High-speed Internet infiltrating Sasebo
SASEBO NAVAL BASE, Japan — Until recently, high-speed Internet access here used to lag behind that available at other U.S. bases in Japan. But now customers can choose among three separate options, each selling a different connection technology.
High-speed Internet connections still aren’t available to every base resident. But “as of today we now have the broadband cable available to all residents in main base housing,” John McCorts, Americable system manager, said Tuesday. “At first it was just in a portion of that area. … It’s also available now in the units in the bachelor enlisted and bachelor officer housing facilities.”
Also, the United Service Organizations’ USONet offers Asymmetric Digital Subscriber Line (ADSL) connections but only at the Hario Housing Village. And the JENS Corporation offers its J-Spot wireless connection on a temporary rental basis, usable only on the main base at the Bayside Food Court.
Not one of the new high-speed options is available yet to all base residents, although Americable plans to achieve that “in a month, barring any unforeseen circumstances,” McCorts said. “We are working very hard right now to meet our next goal, which is to have the cable broadband available in Hario.”
JENS and USONet continue to offer their dial-up modem services basewide. Theoretically, dial-up connections could be at speeds up to 56 kbps, although most actual speeds are slower.
Broadband connections are at least twice as fast. Americable, for instance, offers three levels of cable broadband: 128 and 256 kbps per second and 1 mbps.
An ADSL connection is always on and uses the same line as a telephone. Its key advantage over a dial-up modem is speed. ADSL is from several to dozens of times faster than a dial-up modem connection, broadband officials have said.
A USONet official said Tuesday that the ADSL connections in Hario are quick, operating at 1.5 mbps. That means a complex Web page, which could take up to a minute to upload or download at 56 kbps, can appear in just seconds over ADSL.
The broadband cable and ADSL connections require modems different from those typically shipped in desktop and laptop computers. Americable and USONet both provide the equipment.
“The modems we supply are attached to phone lines and they utilize the phone lines,” said D.J. Stanhope, Sasebo’s USO director. “But they are designed so you can use the telephone and the Internet at the same time, which is a great feature.”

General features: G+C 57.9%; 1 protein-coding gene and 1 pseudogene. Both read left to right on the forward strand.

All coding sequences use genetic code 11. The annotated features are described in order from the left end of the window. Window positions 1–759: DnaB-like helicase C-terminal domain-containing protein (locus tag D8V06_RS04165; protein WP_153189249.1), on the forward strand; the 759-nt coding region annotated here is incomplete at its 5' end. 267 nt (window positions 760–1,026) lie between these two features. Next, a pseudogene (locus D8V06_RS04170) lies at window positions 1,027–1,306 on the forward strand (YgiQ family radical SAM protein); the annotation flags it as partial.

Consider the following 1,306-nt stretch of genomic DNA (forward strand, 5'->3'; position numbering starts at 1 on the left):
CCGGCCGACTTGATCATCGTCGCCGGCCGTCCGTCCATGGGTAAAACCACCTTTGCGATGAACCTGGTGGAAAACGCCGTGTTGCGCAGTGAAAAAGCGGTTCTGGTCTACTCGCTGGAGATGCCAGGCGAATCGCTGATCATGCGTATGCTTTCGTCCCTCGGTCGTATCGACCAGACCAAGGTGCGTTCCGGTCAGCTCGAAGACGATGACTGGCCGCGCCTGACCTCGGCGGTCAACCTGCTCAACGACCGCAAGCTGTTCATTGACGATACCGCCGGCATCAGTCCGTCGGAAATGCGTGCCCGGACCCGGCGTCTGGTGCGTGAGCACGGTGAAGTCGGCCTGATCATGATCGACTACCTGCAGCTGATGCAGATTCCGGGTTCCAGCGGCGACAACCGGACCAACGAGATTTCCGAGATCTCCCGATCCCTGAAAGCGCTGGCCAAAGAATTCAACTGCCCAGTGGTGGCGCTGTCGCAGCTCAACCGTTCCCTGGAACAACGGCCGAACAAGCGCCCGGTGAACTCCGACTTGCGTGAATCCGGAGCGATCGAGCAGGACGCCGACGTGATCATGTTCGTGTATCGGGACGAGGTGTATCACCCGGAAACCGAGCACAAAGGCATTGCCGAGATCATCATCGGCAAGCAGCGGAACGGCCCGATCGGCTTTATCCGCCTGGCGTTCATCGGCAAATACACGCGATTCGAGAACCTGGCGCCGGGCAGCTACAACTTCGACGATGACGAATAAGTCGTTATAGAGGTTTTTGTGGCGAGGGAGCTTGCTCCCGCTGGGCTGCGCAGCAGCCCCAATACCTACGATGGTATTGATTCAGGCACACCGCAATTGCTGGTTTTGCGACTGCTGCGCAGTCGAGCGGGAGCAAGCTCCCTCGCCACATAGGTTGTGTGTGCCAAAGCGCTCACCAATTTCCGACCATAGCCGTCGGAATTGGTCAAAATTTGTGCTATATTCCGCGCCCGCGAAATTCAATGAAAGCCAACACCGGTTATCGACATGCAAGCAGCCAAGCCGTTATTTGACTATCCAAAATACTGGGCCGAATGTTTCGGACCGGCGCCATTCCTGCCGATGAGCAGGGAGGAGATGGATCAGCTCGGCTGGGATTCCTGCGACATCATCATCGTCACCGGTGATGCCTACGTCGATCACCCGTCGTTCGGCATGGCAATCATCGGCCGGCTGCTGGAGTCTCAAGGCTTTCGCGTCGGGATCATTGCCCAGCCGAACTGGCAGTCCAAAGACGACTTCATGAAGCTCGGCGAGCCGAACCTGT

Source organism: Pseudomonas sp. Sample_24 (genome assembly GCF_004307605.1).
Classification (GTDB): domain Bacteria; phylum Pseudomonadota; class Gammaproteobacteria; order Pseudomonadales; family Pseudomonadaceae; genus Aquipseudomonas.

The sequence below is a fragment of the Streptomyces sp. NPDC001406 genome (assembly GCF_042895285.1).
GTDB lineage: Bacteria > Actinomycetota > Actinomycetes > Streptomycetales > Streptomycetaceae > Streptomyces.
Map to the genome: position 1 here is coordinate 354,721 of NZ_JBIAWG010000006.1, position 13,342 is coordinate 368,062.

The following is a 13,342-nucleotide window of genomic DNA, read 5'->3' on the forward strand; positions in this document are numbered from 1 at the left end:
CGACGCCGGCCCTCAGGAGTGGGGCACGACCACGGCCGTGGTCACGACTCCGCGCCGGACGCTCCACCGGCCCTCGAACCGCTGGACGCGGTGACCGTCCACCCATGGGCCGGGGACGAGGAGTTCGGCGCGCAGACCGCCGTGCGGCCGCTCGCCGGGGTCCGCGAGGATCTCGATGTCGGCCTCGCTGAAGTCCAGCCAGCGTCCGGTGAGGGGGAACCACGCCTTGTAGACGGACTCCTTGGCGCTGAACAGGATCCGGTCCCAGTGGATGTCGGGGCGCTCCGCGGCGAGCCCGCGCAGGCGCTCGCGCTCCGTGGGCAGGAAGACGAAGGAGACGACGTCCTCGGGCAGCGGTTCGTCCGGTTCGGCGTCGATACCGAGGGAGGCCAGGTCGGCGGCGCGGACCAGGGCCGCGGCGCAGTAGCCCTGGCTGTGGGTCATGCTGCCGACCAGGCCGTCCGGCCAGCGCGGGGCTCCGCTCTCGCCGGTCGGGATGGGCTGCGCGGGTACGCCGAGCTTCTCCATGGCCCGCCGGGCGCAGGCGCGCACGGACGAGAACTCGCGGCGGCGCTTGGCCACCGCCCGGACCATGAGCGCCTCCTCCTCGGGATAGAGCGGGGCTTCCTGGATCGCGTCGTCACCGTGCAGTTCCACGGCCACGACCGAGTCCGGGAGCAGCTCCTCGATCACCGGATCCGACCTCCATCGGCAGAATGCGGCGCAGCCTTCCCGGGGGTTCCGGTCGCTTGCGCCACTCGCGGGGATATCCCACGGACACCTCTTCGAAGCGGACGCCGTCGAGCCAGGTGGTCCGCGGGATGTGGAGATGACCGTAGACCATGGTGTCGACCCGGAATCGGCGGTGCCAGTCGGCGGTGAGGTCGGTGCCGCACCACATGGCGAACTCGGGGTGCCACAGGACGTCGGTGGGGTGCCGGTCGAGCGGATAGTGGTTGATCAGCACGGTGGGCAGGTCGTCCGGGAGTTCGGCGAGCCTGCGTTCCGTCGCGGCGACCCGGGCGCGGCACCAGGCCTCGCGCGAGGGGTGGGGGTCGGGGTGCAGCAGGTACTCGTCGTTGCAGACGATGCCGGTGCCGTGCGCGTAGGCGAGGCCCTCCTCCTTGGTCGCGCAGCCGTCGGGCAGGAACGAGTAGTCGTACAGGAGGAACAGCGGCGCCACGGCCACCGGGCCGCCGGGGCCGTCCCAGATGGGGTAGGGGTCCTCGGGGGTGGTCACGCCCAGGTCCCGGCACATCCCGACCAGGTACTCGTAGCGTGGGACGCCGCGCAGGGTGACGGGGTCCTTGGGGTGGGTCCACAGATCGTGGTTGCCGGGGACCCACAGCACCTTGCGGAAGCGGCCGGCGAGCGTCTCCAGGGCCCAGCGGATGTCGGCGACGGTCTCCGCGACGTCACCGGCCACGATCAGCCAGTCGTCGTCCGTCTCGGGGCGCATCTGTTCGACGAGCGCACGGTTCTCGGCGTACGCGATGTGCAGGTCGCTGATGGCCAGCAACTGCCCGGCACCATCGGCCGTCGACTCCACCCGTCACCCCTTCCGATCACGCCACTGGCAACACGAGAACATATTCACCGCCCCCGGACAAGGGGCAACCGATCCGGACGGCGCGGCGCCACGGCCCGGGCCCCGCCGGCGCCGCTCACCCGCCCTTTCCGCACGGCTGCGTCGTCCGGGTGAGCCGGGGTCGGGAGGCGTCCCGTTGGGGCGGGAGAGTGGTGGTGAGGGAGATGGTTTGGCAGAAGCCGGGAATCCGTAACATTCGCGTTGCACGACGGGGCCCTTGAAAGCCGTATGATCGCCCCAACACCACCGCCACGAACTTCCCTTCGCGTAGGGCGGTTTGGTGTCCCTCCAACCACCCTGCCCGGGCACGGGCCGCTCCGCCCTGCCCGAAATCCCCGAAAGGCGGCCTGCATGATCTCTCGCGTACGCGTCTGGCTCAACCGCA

The USO is studying possibly offering wireless service at the organization’s recently remodeled Nimitz Park facility “so people could bring their laptops and use them in our comfortable location,” Stanhope said.
Wireless connections such as the J-Spot can operate from 2 mbps to 54 mbps depending on factors including the wireless standard in use, the company said. The food court connection operates at 11 mbps, it said; the rate fluctuates based on variables such as the number of connected users.
However, to use J-Spot in Sasebo, users must bring their own laptops to the food court. The service is slated to expand to the McDonald’s and BEH on main base, according to the JENS Web site.
High-speed access prices
Americable:Broadband cable modem service is available now in Sasebo’s Main Base Housing, bachelor enlisted housing and bachelor officer housing, and is to be available in Hario in one month. The cost to Americable television cable subscribers per month is $38.20 for a 128 kbps connection, $44.10 for a 256 kbps connection and $47.40 for 1 mbps service. These prices are in addition to monthly cable television charges, which vary depending on the level of service chosen. For non-cable television subscribers, or those who subscribe only to the free AFN channels, high-speed Internet connection costs are $44.95, $51.95 and $55.75, depending on connection speed chosen.
USONet:ADSL service is available only at the Hario Housing Village. The cost is $48 per month for service at 1.5 mbps. The normal set-up fee of $80 is waived through February.
AT&T JENS Corporation:J-Spot wireless service is for laptops brought by users to the Bayside Food Court. The company says the food court connection operates at 11 mbps but can fluctuate. The cost is $10 for three days, $20 for seven days and $50 for 30 days. The local AT&T JENS office will provide PCMCIA network cards to put into laptops to serve as the wireless version of a modem.
Dial-up modem access prices
AT&T JENSCorporation: Dial-up service is $35 per month, or $299 per year, with a $50 one-time set-up fee.
USONet:Dial-up service is $30 per month.